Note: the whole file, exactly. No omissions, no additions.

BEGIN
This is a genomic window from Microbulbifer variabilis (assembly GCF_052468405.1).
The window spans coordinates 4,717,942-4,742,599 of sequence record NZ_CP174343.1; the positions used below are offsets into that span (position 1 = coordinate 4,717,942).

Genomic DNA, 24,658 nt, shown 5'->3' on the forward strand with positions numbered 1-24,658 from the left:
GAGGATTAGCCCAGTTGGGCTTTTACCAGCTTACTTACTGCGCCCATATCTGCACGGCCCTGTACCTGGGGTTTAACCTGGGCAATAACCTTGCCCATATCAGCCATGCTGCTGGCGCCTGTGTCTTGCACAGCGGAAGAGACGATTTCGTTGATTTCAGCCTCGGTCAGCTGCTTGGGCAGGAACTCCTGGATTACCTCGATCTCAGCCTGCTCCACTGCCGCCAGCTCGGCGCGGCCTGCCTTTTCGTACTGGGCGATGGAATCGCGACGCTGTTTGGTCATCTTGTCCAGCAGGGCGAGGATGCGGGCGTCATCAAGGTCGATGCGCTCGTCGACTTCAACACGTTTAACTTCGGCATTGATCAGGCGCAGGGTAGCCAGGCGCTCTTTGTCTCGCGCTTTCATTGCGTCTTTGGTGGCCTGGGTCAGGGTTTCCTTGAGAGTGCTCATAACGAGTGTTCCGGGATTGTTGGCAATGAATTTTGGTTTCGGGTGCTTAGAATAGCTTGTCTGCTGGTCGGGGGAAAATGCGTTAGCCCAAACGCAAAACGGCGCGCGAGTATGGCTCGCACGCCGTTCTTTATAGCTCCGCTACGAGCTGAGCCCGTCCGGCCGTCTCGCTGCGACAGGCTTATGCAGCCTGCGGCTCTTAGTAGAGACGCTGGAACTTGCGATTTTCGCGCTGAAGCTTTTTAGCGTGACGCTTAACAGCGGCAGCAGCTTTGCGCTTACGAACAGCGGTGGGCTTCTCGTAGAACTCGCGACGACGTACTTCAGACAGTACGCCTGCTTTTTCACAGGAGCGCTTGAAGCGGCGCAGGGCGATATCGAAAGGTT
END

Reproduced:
This is a genomic window from Microbulbifer variabilis (assembly GCF_052468405.1).
The window spans coordinates 4,717,942-4,742,599 of sequence record NZ_CP174343.1; the positions used below are offsets into that span (position 1 = coordinate 4,717,942).

Genomic DNA, 24,658 nt, shown 5'->3' on the forward strand with positions numbered 1-24,658 from the left:
GAGGATTAGCCCAGTTGGGCTTTTACCAGCTTACTTACTGCGCCCATATCTGCACGGCCCTGTACCTGGGGTTTAACCTGGGCAATAACCTTGCCCATATCAGCCATGCTGCTGGCGCCTGTGTCTTGCACAGCGGAAGAGACGATTTCGTTGATTTCAGCCTCGGTCAGCTGCTTGGGCAGGAACTCCTGGATTACCTCGATCTCAGCCTGCTCCACTGCCGCCAGCTCGGCGCGGCCTGCCTTTTCGTACTGGGCGATGGAATCGCGACGCTGTTTGGTCATCTTGTCCAGCAGGGCGAGGATGCGGGCGTCATCAAGGTCGATGCGCTCGTCGACTTCAACACGTTTAACTTCGGCATTGATCAGGCGCAGGGTAGCCAGGCGCTCTTTGTCTCGCGCTTTCATTGCGTCTTTGGTGGCCTGGGTCAGGGTTTCCTTGAGAGTGCTCATAACGAGTGTTCCGGGATTGTTGGCAATGAATTTTGGTTTCGGGTGCTTAGAATAGCTTGTCTGCTGGTCGGGGGAAAATGCGTTAGCCCAAACGCAAAACGGCGCGCGAGTATGGCTCGCACGCCGTTCTTTATAGCTCCGCTACGAGCTGAGCCCGTCCGGCCGTCTCGCTGCGACAGGCTTATGCAGCCTGCGGCTCTTAGTAGAGACGCTGGAACTTGCGATTTTCGCGCTGAAGCTTTTTAGCGTGACGCTTAACAGCGGCAGCAGCTTTGCGCTTACGAACAGCGGTGGGCTTCTCGTAGAACTCGCGACGACGTACTTCAGACAGTACGCCTGCTTTTTCACAGGAGCGCTTGAAGCGGCGCAGGGCGATATCGAAAGGTT